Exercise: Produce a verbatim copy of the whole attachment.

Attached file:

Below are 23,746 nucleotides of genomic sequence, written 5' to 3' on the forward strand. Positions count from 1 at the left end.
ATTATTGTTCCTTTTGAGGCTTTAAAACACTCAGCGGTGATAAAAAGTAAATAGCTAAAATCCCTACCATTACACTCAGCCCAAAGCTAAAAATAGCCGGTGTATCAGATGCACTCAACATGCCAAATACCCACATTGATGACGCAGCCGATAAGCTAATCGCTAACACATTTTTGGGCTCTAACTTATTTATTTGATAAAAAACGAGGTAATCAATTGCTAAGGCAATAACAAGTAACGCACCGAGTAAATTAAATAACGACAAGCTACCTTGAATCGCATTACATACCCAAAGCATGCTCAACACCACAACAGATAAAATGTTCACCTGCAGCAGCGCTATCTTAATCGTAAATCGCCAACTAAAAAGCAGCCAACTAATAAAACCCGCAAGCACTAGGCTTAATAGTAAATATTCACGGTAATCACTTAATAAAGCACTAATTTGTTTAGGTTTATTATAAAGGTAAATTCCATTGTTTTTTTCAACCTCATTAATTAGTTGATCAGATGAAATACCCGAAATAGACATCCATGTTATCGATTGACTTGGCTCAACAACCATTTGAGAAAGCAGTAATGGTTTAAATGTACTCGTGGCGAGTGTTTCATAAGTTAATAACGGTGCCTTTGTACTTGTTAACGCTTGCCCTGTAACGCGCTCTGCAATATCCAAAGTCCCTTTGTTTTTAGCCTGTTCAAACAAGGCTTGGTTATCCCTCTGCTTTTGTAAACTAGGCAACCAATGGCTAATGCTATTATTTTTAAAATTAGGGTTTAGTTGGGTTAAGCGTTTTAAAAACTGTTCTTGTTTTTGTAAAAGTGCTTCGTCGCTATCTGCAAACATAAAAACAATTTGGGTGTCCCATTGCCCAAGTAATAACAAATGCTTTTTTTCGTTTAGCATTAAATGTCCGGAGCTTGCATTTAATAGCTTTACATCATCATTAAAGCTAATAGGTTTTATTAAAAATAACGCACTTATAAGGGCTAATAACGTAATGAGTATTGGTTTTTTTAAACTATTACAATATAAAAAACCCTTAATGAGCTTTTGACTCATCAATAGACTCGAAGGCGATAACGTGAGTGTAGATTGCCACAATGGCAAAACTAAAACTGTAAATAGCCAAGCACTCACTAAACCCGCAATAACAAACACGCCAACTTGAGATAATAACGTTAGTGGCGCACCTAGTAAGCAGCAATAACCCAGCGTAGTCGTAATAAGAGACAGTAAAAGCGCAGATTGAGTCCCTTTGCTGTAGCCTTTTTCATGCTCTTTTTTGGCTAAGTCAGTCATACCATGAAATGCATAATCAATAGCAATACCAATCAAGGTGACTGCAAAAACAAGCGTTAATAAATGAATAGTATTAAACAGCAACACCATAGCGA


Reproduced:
Below are 23,746 nucleotides of genomic sequence, written 5' to 3' on the forward strand. Positions count from 1 at the left end.
ATTATTGTTCCTTTTGAGGCTTTAAAACACTCAGCGGTGATAAAAAGTAAATAGCTAAAATCCCTACCATTACACTCAGCCCAAAGCTAAAAATAGCCGGTGTATCAGATGCACTCAACATGCCAAATACCCACATTGATGACGCAGCCGATAAGCTAATCGCTAACACATTTTTGGGCTCTAACTTATTTATTTGATAAAAAACGAGGTAATCAATTGCTAAGGCAATAACAAGTAACGCACCGAGTAAATTAAATAACGACAAGCTACCTTGAATCGCATTACATACCCAAAGCATGCTCAACACCACAACAGATAAAATGTTCACCTGCAGCAGCGCTATCTTAATCGTAAATCGCCAACTAAAAAGCAGCCAACTAATAAAACCCGCAAGCACTAGGCTTAATAGTAAATATTCACGGTAATCACTTAATAAAGCACTAATTTGTTTAGGTTTATTATAAAGGTAAATTCCATTGTTTTTTTCAACCTCATTAATTAGTTGATCAGATGAAATACCCGAAATAGACATCCATGTTATCGATTGACTTGGCTCAACAACCATTTGAGAAAGCAGTAATGGTTTAAATGTACTCGTGGCGAGTGTTTCATAAGTTAATAACGGTGCCTTTGTACTTGTTAACGCTTGCCCTGTAACGCGCTCTGCAATATCCAAAGTCCCTTTGTTTTTAGCCTGTTCAAACAAGGCTTGGTTATCCCTCTGCTTTTGTAAACTAGGCAACCAATGGCTAATGCTATTATTTTTAAAATTAGGGTTTAGTTGGGTTAAGCGTTTTAAAAACTGTTCTTGTTTTTGTAAAAGTGCTTCGTCGCTATCTGCAAACATAAAAACAATTTGGGTGTCCCATTGCCCAAGTAATAACAAATGCTTTTTTTCGTTTAGCATTAAATGTCCGGAGCTTGCATTTAATAGCTTTACATCATCATTAAAGCTAATAGGTTTTATTAAAAATAACGCACTTATAAGGGCTAATAACGTAATGAGTATTGGTTTTTTTAAACTATTACAATATAAAAAACCCTTAATGAGCTTTTGACTCATCAATAGACTCGAAGGCGATAACGTGAGTGTAGATTGCCACAATGGCAAAACTAAAACTGTAAATAGCCAAGCACTCACTAAACCCGCAATAACAAACACGCCAACTTGAGATAATAACGTTAGTGGCGCACCTAGTAAGCAGCAATAACCCAGCGTAGTCGTAATAAGAGACAGTAAAAGCGCAGATTGAGTCCCTTTGCTGTAGCCTTTTTCATGCTCTTTTTTGGCTAAGTCAGTCATACCATGAAATGCATAATCAATAGCAATACCAATCAAGGTGACTGCAAAAACAAGCGTTAATAAATGAATAGTATTAAACAGCAACACCATAGCGA